If done incorrectly, washing eggs is potentially the worst thing you can do regarding food safety.
Nevertheless, if you need to clean fresh eggs, for one reason or another, wash them quickly in warm water to remove any dirt. Then remove excess moisture as soon as possible before storing.
Unfortunately, this can remove the protective coating, or the bloom, secreted by the chicken while laying the egg. This can create perfect conditions for bacteria and other harmful organisms to enter.
In this article, you’ll learn:
- How Not To Clean Fresh Eggs
- The Safest Method To Clean Fresh Eggs
- Why Is The “Bloom” Necessary?
- Does The Bloom Extend The Shelf Life Of An Egg?
- What Are The Best Alternatives To Cleaning Eggs?
How Not To Clean Fresh Eggs
Before we start, the golden rule when washing eggs is to minimize exposure to water.
In other words, do not soak your eggs since this will erode the protein-like coating and beckon in all manner of nasty microbial matter.
It’s also critical to stay away from cold water. It can trigger a vacuum effect, pulling potentially harmful bacteria through the shell and into the egg.
Please do not use scented or harsh detergents, as they will destroy the protective coating in a matter of seconds, allowing chemicals to soak through the pores of the exposed shell.
As you can see, there are several ways to get it wrong. Now let’s see how to do it correctly.
The Safest Method To Clean Fresh Eggs
The only way of washing the egg and keeping the protective coating, as intact as possible, is to use warm water, at a minimum temperature of 90 °F (32.2°C). Even then, soaking is strictly out of the question.
We need to be pretty swift with the cleaning process, as excessive water exposure will wipe out that bloom, so if you’ve got a lot of eggs to get through, don’t sit them in the water; wash them one by one.
Here’s how it’s done…
- Fill your sink or a tub with warm water (at least 90 °F)
- Submerge the egg.
- Please remove it from the water.
- Rub the shell gently with your thumbs or a soft bristle brush.
- Rinse off with more fresh warm water.
- Dry each with paper towels or a soft cloth after the rinse to preserve the bloom.
Thankfully, this process can be automated for larger establishments, with some systems resembling a “carwash” for eggs. Really cool stuff!
A Note On Detergent
Okay, I mentioned a moment ago that using scented or harsh detergents is the cardinal sin of cleaning fresh eggs, and I stand by it!
However, in many states across the US, using some form of detergent is required by law.
My suggestion is to find the mildest unscented soap you can. Do bear in mind, though, that it must meet FDA regulations. Needless to say, any detergents containing bleach are a terrible idea.
Skip the detergent altogether if you use your eggs yourself instead of selling them, as long as you take good care of your animals and their facilities,
Why Is The “Bloom” Necessary?
Eggshell may seem impenetrable, but it is an incredibly porous material containing as many as 8000 pores, allowing the passage of matter from outside.
The bloom secretion fills in these pores so no harmful bacteria can reach the egg white on the inside.
This is why food standards institutions, in certain European nations, expressly forbid washing commercial eggs.
In other countries where washing is permitted, only unwashed eggs receive the top food quality ratings.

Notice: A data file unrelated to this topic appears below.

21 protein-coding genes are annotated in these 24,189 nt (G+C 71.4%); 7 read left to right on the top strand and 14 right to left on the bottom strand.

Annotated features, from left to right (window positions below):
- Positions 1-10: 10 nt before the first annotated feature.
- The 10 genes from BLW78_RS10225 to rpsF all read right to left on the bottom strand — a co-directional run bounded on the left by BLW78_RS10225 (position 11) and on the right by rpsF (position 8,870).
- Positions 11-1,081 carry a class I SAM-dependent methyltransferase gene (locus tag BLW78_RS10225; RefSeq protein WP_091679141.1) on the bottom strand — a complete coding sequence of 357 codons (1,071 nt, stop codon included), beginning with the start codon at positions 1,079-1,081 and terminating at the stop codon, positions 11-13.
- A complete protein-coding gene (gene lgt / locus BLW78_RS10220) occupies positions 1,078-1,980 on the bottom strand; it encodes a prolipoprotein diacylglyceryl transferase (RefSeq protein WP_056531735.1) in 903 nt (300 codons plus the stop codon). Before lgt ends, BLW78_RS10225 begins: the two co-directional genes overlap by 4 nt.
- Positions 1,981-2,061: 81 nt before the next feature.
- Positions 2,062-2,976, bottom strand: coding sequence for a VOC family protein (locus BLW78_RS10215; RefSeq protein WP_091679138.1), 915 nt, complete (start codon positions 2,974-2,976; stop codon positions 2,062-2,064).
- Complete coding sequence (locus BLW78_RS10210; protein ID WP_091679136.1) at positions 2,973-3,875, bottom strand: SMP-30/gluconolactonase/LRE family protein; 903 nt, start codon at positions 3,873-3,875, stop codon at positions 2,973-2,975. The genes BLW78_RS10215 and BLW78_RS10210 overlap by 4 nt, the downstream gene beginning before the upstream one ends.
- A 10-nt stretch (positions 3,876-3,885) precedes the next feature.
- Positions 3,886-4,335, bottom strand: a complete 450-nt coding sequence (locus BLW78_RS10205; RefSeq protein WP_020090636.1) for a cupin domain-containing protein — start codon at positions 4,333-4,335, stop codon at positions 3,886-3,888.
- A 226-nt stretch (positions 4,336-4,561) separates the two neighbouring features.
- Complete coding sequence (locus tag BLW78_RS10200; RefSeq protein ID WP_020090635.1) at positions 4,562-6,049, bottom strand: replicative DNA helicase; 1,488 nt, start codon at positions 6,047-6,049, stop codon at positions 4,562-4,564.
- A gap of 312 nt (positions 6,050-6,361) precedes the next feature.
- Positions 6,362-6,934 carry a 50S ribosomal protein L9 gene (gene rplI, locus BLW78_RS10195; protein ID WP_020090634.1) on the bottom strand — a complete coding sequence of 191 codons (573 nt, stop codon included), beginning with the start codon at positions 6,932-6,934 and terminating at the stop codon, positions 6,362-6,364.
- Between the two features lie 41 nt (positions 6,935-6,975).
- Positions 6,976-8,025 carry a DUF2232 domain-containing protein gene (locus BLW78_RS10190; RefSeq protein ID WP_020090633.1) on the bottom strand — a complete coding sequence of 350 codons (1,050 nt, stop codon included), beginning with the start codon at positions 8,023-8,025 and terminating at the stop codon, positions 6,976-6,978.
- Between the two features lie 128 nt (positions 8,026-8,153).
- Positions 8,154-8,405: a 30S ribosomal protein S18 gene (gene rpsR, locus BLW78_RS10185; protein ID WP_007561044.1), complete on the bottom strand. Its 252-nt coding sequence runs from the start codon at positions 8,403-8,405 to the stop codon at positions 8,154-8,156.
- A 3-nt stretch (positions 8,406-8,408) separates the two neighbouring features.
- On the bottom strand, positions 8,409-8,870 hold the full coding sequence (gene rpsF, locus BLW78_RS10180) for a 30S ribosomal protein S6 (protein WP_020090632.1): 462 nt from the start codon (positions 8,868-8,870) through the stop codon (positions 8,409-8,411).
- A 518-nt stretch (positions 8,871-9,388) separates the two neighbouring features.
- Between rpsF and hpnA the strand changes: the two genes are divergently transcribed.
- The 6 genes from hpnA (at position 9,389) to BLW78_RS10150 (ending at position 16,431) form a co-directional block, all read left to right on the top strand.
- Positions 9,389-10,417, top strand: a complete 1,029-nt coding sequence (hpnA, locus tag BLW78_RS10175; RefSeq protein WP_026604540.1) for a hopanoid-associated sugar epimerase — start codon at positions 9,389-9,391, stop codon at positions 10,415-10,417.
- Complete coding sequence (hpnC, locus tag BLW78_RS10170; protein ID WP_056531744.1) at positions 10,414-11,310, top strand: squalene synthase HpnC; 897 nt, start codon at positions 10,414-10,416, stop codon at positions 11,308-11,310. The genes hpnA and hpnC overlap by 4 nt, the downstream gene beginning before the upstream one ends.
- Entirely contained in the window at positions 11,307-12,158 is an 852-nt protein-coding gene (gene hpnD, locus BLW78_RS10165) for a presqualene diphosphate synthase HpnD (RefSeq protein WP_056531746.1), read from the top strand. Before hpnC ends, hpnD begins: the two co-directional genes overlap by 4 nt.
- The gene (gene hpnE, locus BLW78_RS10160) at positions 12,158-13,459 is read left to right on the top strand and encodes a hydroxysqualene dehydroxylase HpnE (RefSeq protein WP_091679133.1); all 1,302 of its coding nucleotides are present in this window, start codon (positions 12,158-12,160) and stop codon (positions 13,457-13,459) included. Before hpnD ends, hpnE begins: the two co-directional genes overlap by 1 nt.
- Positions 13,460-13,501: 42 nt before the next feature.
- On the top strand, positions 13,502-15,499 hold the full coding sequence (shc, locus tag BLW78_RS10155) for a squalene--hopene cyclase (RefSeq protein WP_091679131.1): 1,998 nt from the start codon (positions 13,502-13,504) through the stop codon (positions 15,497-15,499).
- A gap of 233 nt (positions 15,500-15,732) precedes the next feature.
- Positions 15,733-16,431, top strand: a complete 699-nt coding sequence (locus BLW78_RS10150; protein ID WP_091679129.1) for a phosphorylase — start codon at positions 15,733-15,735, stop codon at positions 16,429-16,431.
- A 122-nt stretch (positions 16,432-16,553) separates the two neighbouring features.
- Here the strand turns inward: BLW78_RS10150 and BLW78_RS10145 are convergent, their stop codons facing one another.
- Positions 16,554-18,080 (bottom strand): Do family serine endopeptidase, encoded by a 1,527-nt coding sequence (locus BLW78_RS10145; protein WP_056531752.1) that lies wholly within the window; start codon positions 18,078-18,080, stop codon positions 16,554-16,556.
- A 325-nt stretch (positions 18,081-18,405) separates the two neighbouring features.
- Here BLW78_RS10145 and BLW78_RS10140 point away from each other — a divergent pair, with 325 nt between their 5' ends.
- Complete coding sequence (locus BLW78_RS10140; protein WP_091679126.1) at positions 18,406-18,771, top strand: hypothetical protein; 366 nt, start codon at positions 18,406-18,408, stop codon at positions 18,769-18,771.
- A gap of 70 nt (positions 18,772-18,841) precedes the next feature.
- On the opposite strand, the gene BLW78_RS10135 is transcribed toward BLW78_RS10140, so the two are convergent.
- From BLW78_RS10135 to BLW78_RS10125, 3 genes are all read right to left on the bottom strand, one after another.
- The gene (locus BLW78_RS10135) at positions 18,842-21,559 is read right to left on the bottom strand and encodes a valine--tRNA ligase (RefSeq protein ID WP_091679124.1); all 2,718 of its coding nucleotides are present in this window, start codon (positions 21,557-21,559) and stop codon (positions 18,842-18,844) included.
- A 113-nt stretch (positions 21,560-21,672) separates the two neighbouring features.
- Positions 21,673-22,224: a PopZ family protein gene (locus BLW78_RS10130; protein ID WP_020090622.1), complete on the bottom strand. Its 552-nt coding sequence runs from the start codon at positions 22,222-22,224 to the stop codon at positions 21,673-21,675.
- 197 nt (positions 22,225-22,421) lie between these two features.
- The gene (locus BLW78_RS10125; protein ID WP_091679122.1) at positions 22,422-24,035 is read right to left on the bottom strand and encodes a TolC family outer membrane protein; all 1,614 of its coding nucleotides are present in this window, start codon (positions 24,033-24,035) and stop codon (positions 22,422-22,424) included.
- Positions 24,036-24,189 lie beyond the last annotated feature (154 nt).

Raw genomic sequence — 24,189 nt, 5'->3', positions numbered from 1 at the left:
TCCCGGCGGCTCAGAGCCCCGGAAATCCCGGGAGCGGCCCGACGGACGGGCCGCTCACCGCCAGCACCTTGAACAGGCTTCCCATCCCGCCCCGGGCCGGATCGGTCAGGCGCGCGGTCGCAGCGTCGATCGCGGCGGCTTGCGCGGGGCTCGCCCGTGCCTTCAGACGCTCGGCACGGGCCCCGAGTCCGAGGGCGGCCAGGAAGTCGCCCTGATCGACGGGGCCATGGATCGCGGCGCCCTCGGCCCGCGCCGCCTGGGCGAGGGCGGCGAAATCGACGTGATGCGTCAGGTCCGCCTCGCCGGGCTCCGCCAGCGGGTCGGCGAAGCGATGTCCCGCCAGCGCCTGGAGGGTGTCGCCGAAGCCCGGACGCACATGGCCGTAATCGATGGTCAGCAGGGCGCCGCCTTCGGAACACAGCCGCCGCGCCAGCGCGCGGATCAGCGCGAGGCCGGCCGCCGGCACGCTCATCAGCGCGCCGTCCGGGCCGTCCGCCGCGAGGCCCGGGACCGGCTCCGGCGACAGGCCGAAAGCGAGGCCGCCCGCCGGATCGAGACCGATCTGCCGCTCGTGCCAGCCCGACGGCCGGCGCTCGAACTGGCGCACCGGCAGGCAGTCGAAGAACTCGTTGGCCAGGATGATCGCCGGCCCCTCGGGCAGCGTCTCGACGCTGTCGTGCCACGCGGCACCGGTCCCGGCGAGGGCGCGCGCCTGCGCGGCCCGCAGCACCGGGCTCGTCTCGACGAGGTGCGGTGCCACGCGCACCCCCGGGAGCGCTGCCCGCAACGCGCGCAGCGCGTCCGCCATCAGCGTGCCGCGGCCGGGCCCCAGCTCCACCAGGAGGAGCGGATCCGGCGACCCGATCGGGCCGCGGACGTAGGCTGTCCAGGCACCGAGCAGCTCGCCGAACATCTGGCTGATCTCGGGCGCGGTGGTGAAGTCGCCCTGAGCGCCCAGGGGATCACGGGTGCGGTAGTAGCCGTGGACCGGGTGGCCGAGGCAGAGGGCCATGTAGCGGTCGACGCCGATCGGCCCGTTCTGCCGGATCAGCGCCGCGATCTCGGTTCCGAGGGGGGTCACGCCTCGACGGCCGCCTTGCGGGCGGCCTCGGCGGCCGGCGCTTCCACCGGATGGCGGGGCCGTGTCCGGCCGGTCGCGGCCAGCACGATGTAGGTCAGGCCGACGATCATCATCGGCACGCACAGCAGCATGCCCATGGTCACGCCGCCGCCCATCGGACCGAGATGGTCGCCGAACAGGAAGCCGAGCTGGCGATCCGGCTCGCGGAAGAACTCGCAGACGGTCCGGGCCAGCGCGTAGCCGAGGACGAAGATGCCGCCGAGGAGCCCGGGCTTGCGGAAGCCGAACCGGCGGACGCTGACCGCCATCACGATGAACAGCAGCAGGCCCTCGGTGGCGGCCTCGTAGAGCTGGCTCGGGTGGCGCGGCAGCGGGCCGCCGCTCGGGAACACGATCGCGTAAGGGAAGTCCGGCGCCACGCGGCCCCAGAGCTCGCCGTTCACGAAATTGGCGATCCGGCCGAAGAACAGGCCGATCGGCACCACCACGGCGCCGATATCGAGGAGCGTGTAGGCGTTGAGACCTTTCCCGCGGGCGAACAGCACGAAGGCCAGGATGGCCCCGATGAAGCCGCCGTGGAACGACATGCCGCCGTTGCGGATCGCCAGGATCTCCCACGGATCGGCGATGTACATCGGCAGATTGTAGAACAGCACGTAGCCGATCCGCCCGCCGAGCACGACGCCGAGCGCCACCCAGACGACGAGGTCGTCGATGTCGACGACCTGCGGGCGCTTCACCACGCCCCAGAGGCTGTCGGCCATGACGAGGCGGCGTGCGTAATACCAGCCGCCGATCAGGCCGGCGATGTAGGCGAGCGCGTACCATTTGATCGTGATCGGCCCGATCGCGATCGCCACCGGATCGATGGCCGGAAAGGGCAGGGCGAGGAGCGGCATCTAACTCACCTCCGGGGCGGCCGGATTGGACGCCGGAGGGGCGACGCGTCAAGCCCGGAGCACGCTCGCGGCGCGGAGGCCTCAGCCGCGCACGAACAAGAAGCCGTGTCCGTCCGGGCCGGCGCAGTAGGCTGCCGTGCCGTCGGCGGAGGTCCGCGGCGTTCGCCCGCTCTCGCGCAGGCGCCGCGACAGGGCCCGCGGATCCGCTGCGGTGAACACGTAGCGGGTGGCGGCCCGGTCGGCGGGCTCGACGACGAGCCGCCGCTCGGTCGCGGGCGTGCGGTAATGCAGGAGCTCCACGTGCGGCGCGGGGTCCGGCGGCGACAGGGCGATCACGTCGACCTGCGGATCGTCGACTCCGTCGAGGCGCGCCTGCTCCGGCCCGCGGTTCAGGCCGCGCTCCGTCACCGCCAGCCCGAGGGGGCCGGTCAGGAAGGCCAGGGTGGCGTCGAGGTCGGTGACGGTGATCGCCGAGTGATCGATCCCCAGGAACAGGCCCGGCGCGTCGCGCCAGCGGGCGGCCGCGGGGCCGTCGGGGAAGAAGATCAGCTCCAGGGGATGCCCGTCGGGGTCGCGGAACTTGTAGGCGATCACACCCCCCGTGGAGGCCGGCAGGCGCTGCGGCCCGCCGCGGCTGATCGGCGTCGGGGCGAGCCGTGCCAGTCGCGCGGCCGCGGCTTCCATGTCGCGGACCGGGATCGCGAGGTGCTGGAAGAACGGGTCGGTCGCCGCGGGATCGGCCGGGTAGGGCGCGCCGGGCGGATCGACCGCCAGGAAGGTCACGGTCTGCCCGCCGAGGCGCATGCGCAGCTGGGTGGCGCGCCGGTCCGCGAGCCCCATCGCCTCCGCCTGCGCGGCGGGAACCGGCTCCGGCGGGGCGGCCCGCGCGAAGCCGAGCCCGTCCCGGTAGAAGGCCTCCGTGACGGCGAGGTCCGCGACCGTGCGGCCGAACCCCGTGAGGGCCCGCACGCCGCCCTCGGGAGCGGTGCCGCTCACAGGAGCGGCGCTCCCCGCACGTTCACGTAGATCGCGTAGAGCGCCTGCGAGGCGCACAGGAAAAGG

Does The Bloom Extend The Shelf Life Of An Egg?
Yes, the bloom protects the egg from bacteria that, if left unchecked, can expedite the expiration process.
Not washing your eggs can add up to 4 weeks to their shelf life!
Read on if you’re still wondering how to ensure your eggs are clean and safe if you’re not physically washing them yourself.
What Are The Best Alternatives To Cleaning Eggs?
Although the thought of our eggs traveling through a chicken’s bum isn’t appetizing, the egg isn’t dirty on its journey through the bird.
Contamination occurs after the egg has been laid. To prevent contamination, you must keep your chicken coops in tip-top shape. To do this:
1. Keep Your Chicken Coop Clean
Using the self-sanitizing principle of KNF Chicken Coop designs would be best. This will save you a lot of work.
Otherwise, you should eliminate excrement and replenish bedding when necessary to combat egg contamination.
I’d recommend doing a standard cleaning at least once a week, adding dry material to help control moisture and odor. And deep clean at least once a year or more in wet climates.
2. Keep Roosts Away From Nesting Boxes
Chickens naturally love to roost at higher altitudes, so your best bet is setting up roosts above and away from the nest box.
While both of these sections of a coop are used for sleeping, only a nesting box can be used to lay and incubate eggs. So separating them is an excellent way of keeping filth in a permissible zone while keeping the nest nice and clean.
Adding slanted ceilings onto nesting boxes will also help keep these coop sections separate. As this will discourage chickens from trying to roost on the roof of the box.
3. Collect Eggs As Promptly As Possible
Since the egg is clean when laid, the apparent course of action is to collect them before chickens can dirty them.
Note: Despite this, the USDA has ruled that all commercial eggs must be washed before they hit the market.
Cleaning fresh eggs should be done with 90 °F water and mild, FDA-approved detergent – where required by law.
However, if you live outside the USA, please consult your local regulations to see if washing is necessary. Remember, it is far better to avoid washing them at all.
Nevertheless, As long as you’re not planning on selling your eggs, you can keep them clean by staying on top of your coop maintenance schedule.
The Center For Food Security & Public Health. Cleaning And Disinfection On The Farm: Farm Fresh Eggs. (PDF) Accessed November 2022